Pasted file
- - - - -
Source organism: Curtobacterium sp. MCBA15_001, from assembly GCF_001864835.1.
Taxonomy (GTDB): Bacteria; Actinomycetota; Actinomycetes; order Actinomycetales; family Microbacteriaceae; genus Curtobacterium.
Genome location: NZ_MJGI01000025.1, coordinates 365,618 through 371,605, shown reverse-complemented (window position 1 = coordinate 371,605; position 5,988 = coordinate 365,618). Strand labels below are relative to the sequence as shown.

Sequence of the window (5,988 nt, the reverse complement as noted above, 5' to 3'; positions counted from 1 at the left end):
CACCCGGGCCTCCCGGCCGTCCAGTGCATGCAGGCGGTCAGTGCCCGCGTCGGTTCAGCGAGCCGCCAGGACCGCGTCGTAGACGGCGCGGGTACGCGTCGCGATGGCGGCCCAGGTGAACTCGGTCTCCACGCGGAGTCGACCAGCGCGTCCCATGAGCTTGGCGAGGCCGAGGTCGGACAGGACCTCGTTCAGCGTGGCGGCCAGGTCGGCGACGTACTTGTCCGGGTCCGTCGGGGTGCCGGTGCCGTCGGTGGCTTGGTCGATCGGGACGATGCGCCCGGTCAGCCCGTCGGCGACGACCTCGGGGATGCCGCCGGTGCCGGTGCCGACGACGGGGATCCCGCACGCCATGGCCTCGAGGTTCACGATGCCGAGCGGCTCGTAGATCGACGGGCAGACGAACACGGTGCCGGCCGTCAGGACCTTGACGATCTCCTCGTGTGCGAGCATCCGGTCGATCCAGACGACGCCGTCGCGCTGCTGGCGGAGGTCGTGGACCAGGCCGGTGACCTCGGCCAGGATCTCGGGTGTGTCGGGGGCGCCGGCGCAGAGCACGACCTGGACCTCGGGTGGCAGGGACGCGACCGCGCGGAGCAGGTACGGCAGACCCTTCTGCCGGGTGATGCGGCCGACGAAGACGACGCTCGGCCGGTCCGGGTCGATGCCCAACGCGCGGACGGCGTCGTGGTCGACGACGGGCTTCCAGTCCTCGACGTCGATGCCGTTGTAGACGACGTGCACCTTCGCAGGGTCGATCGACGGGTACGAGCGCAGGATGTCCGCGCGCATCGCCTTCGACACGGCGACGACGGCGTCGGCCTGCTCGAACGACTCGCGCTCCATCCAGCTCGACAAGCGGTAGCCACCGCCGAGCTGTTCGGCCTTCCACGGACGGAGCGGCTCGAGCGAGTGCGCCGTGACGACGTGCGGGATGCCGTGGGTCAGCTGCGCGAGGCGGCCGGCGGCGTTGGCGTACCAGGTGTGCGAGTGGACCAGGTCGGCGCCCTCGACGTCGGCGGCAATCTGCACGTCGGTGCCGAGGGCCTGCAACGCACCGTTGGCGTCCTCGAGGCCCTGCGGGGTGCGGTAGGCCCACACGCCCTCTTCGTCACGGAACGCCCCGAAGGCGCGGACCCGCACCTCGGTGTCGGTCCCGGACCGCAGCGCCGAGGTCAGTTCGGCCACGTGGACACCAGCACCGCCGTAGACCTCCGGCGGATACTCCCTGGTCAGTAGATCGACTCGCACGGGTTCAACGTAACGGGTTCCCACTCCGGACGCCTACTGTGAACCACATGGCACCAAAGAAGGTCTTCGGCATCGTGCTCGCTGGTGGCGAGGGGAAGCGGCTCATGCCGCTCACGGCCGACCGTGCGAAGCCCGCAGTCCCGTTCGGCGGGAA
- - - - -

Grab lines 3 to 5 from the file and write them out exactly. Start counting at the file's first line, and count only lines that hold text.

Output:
Genome location: NZ_MJGI01000025.1, coordinates 365,618 through 371,605, shown reverse-complemented (window position 1 = coordinate 371,605; position 5,988 = coordinate 365,618). Strand labels below are relative to the sequence as shown.

Sequence of the window (5,988 nt, the reverse complement as noted above, 5' to 3'; positions counted from 1 at the left end):
CACCCGGGCCTCCCGGCCGTCCAGTGCATGCAGGCGGTCAGTGCCCGCGTCGGTTCAGCGAGCCGCCAGGACCGCGTCGTAGACGGCGCGGGTACGCGTCGCGATGGCGGCCCAGGTGAACTCGGTCTCCACGCGGAGTCGACCAGCGCGTCCCATGAGCTTGGCGAGGCCGAGGTCGGACAGGACCTCGTTCAGCGTGGCGGCCAGGTCGGCGACGTACTTGTCCGGGTCCGTCGGGGTGCCGGTGCCGTCGGTGGCTTGGTCGATCGGGACGATGCGCCCGGTCAGCCCGTCGGCGACGACCTCGGGGATGCCGCCGGTGCCGGTGCCGACGACGGGGATCCCGCACGCCATGGCCTCGAGGTTCACGATGCCGAGCGGCTCGTAGATCGACGGGCAGACGAACACGGTGCCGGCCGTCAGGACCTTGACGATCTCCTCGTGTGCGAGCATCCGGTCGATCCAGACGACGCCGTCGCGCTGCTGGCGGAGGTCGTGGACCAGGCCGGTGACCTCGGCCAGGATCTCGGGTGTGTCGGGGGCGCCGGCGCAGAGCACGACCTGGACCTCGGGTGGCAGGGACGCGACCGCGCGGAGCAGGTACGGCAGACCCTTCTGCCGGGTGATGCGGCCGACGAAGACGACGCTCGGCCGGTCCGGGTCGATGCCCAACGCGCGGACGGCGTCGTGGTCGACGACGGGCTTCCAGTCCTCGACGTCGATGCCGTTGTAGACGACGTGCACCTTCGCAGGGTCGATCGACGGGTACGAGCGCAGGATGTCCGCGCGCATCGCCTTCGACACGGCGACGACGGCGTCGGCCTGCTCGAACGACTCGCGCTCCATCCAGCTCGACAAGCGGTAGCCACCGCCGAGCTGTTCGGCCTTCCACGGACGGAGCGGCTCGAGCGAGTGCGCCGTGACGACGTGCGGGATGCCGTGGGTCAGCTGCGCGAGGCGGCCGGCGGCGTTGGCGTACCAGGTGTGCGAGTGGACCAGGTCGGCGCCCTCGACGTCGGCGGCAATCTGCACGTCGGTGCCGAGGGCCTGCAACGCACCGTTGGCGTCCTCGAGGCCCTGCGGGGTGCGGTAGGCCCACACGCCCTCTTCGTCACGGAACGCCCCGAAGGCGCGGACCCGCACCTCGGTGTCGGTCCCGGACCGCAGCGCCGAGGTCAGTTCGGCCACGTGGACACCAGCACCGCCGTAGACCTCCGGCGGATACTCCCTGGTCAGTAGATCGACTCGCACGGGTTCAACGTAACGGGTTCCCACTCCGGACGCCTACTGTGAACCACATGGCACCAAAGAAGGTCTTCGGCATCGTGCTCGCTGGTGGCGAGGGGAAGCGGCTCATGCCGCTCACGGCCGACCGTGCGAAGCCCGCAGTCCCGTTCGGCGGGAA